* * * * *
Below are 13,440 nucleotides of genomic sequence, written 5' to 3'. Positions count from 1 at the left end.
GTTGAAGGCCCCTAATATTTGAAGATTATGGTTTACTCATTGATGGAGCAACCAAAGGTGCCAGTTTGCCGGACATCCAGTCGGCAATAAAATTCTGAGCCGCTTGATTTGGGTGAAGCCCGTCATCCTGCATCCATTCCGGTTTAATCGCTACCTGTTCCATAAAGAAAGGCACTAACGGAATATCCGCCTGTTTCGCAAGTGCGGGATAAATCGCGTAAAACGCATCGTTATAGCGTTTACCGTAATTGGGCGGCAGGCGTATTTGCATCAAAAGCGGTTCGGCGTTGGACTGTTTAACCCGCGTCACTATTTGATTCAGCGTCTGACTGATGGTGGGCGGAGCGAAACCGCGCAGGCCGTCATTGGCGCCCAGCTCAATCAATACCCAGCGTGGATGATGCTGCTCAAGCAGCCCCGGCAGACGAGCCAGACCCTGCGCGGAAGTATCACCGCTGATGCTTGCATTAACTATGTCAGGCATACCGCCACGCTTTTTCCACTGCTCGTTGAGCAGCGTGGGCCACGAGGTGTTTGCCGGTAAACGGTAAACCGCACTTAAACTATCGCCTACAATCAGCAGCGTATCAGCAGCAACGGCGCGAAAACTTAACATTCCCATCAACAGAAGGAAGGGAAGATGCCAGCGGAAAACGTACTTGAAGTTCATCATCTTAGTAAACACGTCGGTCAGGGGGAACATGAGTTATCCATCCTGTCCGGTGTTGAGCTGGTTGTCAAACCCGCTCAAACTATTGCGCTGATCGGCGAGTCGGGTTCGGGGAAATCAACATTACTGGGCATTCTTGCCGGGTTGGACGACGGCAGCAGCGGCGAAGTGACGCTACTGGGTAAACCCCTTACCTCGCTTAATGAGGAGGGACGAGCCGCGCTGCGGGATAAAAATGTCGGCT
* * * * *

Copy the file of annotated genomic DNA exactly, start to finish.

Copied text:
Below are 13,440 nucleotides of genomic sequence, written 5' to 3'. Positions count from 1 at the left end.
GTTGAAGGCCCCTAATATTTGAAGATTATGGTTTACTCATTGATGGAGCAACCAAAGGTGCCAGTTTGCCGGACATCCAGTCGGCAATAAAATTCTGAGCCGCTTGATTTGGGTGAAGCCCGTCATCCTGCATCCATTCCGGTTTAATCGCTACCTGTTCCATAAAGAAAGGCACTAACGGAATATCCGCCTGTTTCGCAAGTGCGGGATAAATCGCGTAAAACGCATCGTTATAGCGTTTACCGTAATTGGGCGGCAGGCGTATTTGCATCAAAAGCGGTTCGGCGTTGGACTGTTTAACCCGCGTCACTATTTGATTCAGCGTCTGACTGATGGTGGGCGGAGCGAAACCGCGCAGGCCGTCATTGGCGCCCAGCTCAATCAATACCCAGCGTGGATGATGCTGCTCAAGCAGCCCCGGCAGACGAGCCAGACCCTGCGCGGAAGTATCACCGCTGATGCTTGCATTAACTATGTCAGGCATACCGCCACGCTTTTTCCACTGCTCGTTGAGCAGCGTGGGCCACGAGGTGTTTGCCGGTAAACGGTAAACCGCACTTAAACTATCGCCTACAATCAGCAGCGTATCAGCAGCAACGGCGCGAAAACTTAACATTCCCATCAACAGAAGGAAGGGAAGATGCCAGCGGAAAACGTACTTGAAGTTCATCATCTTAGTAAACACGTCGGTCAGGGGGAACATGAGTTATCCATCCTGTCCGGTGTTGAGCTGGTTGTCAAACCCGCTCAAACTATTGCGCTGATCGGCGAGTCGGGTTCGGGGAAATCAACATTACTGGGCATTCTTGCCGGGTTGGACGACGGCAGCAGCGGCGAAGTGACGCTACTGGGTAAACCCCTTACCTCGCTTAATGAGGAGGGACGAGCCGCGCTGCGGGATAAAAATGTCGGCT